Old Images of Cellardyke

Extract from Tourist's map of Scotland 1855

Glimpse history through old images of Cellardyke, Fife, Scotland.

Old Photos of Cellardyke

Old Photographs And Footage Of Cellardyke East Neuk Of Fife Scotland – tourscotland on YouTube

Historic Book

Extract from “The Fife coast from Queensferry to Fifeness” by Henry Brougham Farnie

Published in 1860

Pages 185-186

Kilrenny – of old spelt Kilrethny – is derived from the name of that good Bishop of Lyons , St Irenæus , to whom the original church was dedicated . The appellation was soon clipped to St Irenie – then St Renny , and the pregnant syllable ” Kil ” being prefixed , you have the present noun , Kilrenny . Cellardyke is the popular name of Nether Kilrenny , which is , in fact , the fishing quarter of Anstruther , being only separated from it by a little burn . The first fishers of Kilrenny , long ago , used to live in the locality of the church , up the hill , a mile or so east from Anstruther . They worked as field labourers , or at other land occupations , the greater part of the year , and only went out in their boats for the ” Lammas drave ” – that is , the summer season of herring fishing . But down by the hill , behind the sea dyke , and close to the beach , they had cellars where they kept their nets and fish ; hence arose the name which afterwards came to signify a large and important community .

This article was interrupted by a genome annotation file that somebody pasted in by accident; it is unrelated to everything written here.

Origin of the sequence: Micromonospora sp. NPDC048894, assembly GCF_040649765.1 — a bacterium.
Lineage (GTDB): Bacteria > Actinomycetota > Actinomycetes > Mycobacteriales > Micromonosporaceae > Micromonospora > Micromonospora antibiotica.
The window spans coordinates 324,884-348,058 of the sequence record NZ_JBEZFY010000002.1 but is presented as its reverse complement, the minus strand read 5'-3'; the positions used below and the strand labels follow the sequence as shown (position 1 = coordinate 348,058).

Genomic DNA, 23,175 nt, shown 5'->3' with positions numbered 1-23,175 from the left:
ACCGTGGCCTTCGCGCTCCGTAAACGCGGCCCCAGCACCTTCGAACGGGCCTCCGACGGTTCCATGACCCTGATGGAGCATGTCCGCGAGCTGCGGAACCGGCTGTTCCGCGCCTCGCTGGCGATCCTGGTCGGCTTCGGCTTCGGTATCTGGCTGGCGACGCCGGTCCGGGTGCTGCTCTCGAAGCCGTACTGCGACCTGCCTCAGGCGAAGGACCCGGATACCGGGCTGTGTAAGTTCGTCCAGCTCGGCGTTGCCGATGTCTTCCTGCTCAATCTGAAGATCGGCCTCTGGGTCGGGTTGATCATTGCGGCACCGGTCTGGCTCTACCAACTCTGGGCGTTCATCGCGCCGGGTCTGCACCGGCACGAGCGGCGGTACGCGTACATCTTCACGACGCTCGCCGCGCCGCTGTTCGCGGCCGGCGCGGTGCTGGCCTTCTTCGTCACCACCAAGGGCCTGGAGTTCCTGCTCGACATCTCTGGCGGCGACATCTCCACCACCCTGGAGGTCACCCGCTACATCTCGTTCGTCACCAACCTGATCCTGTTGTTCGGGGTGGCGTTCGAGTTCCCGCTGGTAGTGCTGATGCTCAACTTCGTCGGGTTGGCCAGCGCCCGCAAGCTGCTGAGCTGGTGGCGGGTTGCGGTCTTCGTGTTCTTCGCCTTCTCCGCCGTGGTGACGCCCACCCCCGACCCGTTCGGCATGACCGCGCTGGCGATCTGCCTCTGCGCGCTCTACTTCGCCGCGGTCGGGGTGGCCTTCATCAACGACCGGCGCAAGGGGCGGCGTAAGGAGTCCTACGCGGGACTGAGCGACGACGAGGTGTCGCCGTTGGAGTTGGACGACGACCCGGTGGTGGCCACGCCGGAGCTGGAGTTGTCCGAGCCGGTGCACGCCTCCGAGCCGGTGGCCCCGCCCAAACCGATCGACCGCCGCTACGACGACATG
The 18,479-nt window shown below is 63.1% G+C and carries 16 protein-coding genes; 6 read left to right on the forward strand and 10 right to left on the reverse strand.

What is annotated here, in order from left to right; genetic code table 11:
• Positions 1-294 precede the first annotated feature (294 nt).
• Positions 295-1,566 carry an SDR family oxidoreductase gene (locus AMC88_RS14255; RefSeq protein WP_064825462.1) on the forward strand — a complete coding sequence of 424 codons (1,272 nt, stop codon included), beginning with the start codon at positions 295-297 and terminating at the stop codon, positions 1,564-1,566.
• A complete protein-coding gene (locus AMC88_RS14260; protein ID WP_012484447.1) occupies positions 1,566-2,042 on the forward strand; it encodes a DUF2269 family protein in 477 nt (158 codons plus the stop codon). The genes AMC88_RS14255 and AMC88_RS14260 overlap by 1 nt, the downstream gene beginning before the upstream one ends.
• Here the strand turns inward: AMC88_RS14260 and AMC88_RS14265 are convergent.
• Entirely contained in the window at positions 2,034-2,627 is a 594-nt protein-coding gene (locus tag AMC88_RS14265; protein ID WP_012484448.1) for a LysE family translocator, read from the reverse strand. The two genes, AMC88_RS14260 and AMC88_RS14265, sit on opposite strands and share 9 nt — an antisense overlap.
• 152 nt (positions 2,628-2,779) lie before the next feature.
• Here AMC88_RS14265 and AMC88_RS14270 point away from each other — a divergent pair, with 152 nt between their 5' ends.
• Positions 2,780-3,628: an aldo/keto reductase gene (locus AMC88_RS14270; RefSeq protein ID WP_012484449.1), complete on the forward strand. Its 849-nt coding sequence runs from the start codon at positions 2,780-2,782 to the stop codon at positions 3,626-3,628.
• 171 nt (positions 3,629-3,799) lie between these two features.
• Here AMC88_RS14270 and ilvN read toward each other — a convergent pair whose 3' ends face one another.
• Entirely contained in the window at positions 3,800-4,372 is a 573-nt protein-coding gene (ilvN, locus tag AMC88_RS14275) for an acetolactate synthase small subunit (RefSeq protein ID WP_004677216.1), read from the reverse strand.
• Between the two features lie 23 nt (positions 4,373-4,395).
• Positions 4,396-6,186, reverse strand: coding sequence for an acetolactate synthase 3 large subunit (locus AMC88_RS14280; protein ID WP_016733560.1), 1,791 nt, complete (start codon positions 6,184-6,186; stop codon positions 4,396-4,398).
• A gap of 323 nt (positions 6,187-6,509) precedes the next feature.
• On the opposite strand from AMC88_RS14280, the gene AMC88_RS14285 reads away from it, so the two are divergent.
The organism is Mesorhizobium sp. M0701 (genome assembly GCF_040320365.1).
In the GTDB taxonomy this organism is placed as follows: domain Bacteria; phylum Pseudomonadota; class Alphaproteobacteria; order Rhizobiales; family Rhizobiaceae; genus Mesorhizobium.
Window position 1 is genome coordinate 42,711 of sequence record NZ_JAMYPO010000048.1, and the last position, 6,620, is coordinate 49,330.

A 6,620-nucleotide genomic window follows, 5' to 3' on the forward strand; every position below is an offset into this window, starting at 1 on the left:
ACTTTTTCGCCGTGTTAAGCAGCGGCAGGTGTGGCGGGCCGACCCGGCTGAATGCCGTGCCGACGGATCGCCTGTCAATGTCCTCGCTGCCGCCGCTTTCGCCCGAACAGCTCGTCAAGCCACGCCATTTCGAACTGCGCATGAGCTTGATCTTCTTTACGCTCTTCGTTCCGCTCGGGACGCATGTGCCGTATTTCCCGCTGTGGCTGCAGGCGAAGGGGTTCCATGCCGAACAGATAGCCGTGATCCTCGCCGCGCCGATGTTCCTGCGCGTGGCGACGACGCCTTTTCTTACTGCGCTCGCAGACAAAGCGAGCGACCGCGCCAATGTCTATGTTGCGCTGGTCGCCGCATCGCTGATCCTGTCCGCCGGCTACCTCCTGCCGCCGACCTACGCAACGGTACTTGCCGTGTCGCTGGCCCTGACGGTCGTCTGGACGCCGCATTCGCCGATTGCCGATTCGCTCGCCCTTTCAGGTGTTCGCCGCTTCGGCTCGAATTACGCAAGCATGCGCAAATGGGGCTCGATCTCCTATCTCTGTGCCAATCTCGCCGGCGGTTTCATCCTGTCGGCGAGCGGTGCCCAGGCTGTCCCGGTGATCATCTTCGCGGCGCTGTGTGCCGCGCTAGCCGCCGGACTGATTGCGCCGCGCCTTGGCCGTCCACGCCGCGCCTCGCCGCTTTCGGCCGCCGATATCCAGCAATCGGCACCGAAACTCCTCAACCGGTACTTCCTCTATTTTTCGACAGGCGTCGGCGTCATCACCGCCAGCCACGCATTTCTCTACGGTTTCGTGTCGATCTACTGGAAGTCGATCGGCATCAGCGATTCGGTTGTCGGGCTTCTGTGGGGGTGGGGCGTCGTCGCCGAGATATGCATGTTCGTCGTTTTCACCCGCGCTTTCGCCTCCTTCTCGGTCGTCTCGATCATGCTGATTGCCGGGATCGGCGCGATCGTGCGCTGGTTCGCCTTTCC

Upper Kilrenny is a mere trifle. The church is rather a pretty edifice , owing much to its situation , and is surrounded by a graveyard with some stately mausolea.

Cellardyke consists mainly of a long rambling street , and possesses a small harbour .

We have summarised the fishing statistics of Cellardyke in the beginning of the article ; and in respect of the habits , manners , and so forth , of the inhabitants themselves , there is no striking difference between them and those other fishing villages which have already been described . ( See Buckhaven and St Monance . )

It is said , however , that the fishermen of Cellardyke , whilst they are as hardy , as toilsome, and as successful as their brethren west the coast , do not commonly display in their private life the same regard to prudent economy which is characteristic of the others .

A great many ” cadgers ” – that well known race in story – drive their fish carts from Cellardyke . Rough , reckless , loud – voiced fellows they are , galloping their covered carts uproariously into quiet country villages , their big blue bonnets pulled belligerently down the nape of their neck – ready for any thing , from selling a herring , up to engaging in single combat with the customer who is inclined to higgle a little about the price .

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